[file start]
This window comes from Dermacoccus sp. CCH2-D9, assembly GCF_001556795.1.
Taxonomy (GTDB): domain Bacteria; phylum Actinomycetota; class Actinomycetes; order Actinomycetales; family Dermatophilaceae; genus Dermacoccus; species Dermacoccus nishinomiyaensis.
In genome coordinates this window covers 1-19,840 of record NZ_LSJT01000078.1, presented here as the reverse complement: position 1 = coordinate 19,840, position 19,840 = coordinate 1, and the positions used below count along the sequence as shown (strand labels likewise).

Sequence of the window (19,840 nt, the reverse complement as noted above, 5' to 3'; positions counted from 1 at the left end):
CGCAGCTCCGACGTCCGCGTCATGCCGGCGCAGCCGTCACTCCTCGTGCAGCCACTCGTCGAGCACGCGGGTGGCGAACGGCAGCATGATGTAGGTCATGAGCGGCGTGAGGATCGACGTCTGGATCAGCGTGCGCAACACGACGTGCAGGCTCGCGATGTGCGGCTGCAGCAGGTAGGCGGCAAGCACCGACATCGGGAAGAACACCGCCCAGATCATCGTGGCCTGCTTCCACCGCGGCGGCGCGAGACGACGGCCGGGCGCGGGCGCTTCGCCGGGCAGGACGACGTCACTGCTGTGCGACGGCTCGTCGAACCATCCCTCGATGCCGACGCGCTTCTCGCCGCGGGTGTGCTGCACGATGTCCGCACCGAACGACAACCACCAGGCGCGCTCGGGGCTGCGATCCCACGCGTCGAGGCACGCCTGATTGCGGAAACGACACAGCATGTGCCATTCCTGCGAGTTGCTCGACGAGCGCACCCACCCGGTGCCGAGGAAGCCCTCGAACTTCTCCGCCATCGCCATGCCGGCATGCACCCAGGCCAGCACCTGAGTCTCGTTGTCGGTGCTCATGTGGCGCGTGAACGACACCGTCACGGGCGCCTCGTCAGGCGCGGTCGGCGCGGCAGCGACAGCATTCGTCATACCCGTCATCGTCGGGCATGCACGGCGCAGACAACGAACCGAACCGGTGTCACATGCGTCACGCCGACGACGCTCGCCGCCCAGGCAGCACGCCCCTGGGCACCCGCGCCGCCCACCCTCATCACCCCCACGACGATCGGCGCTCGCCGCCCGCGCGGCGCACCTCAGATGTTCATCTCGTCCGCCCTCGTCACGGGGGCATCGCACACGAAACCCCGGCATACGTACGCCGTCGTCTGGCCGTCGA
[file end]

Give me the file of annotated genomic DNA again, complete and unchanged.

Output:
This window comes from Dermacoccus sp. CCH2-D9, assembly GCF_001556795.1.
Taxonomy (GTDB): domain Bacteria; phylum Actinomycetota; class Actinomycetes; order Actinomycetales; family Dermatophilaceae; genus Dermacoccus; species Dermacoccus nishinomiyaensis.
In genome coordinates this window covers 1-19,840 of record NZ_LSJT01000078.1, presented here as the reverse complement: position 1 = coordinate 19,840, position 19,840 = coordinate 1, and the positions used below count along the sequence as shown (strand labels likewise).

Sequence of the window (19,840 nt, the reverse complement as noted above, 5' to 3'; positions counted from 1 at the left end):
CGCAGCTCCGACGTCCGCGTCATGCCGGCGCAGCCGTCACTCCTCGTGCAGCCACTCGTCGAGCACGCGGGTGGCGAACGGCAGCATGATGTAGGTCATGAGCGGCGTGAGGATCGACGTCTGGATCAGCGTGCGCAACACGACGTGCAGGCTCGCGATGTGCGGCTGCAGCAGGTAGGCGGCAAGCACCGACATCGGGAAGAACACCGCCCAGATCATCGTGGCCTGCTTCCACCGCGGCGGCGCGAGACGACGGCCGGGCGCGGGCGCTTCGCCGGGCAGGACGACGTCACTGCTGTGCGACGGCTCGTCGAACCATCCCTCGATGCCGACGCGCTTCTCGCCGCGGGTGTGCTGCACGATGTCCGCACCGAACGACAACCACCAGGCGCGCTCGGGGCTGCGATCCCACGCGTCGAGGCACGCCTGATTGCGGAAACGACACAGCATGTGCCATTCCTGCGAGTTGCTCGACGAGCGCACCCACCCGGTGCCGAGGAAGCCCTCGAACTTCTCCGCCATCGCCATGCCGGCATGCACCCAGGCCAGCACCTGAGTCTCGTTGTCGGTGCTCATGTGGCGCGTGAACGACACCGTCACGGGCGCCTCGTCAGGCGCGGTCGGCGCGGCAGCGACAGCATTCGTCATACCCGTCATCGTCGGGCATGCACGGCGCAGACAACGAACCGAACCGGTGTCACATGCGTCACGCCGACGACGCTCGCCGCCCAGGCAGCACGCCCCTGGGCACCCGCGCCGCCCACCCTCATCACCCCCACGACGATCGGCGCTCGCCGCCCGCGCGGCGCACCTCAGATGTTCATCTCGTCCGCCCTCGTCACGGGGGCATCGCACACGAAACCCCGGCATACGTACGCCGTCGTCTGGCCGTCGA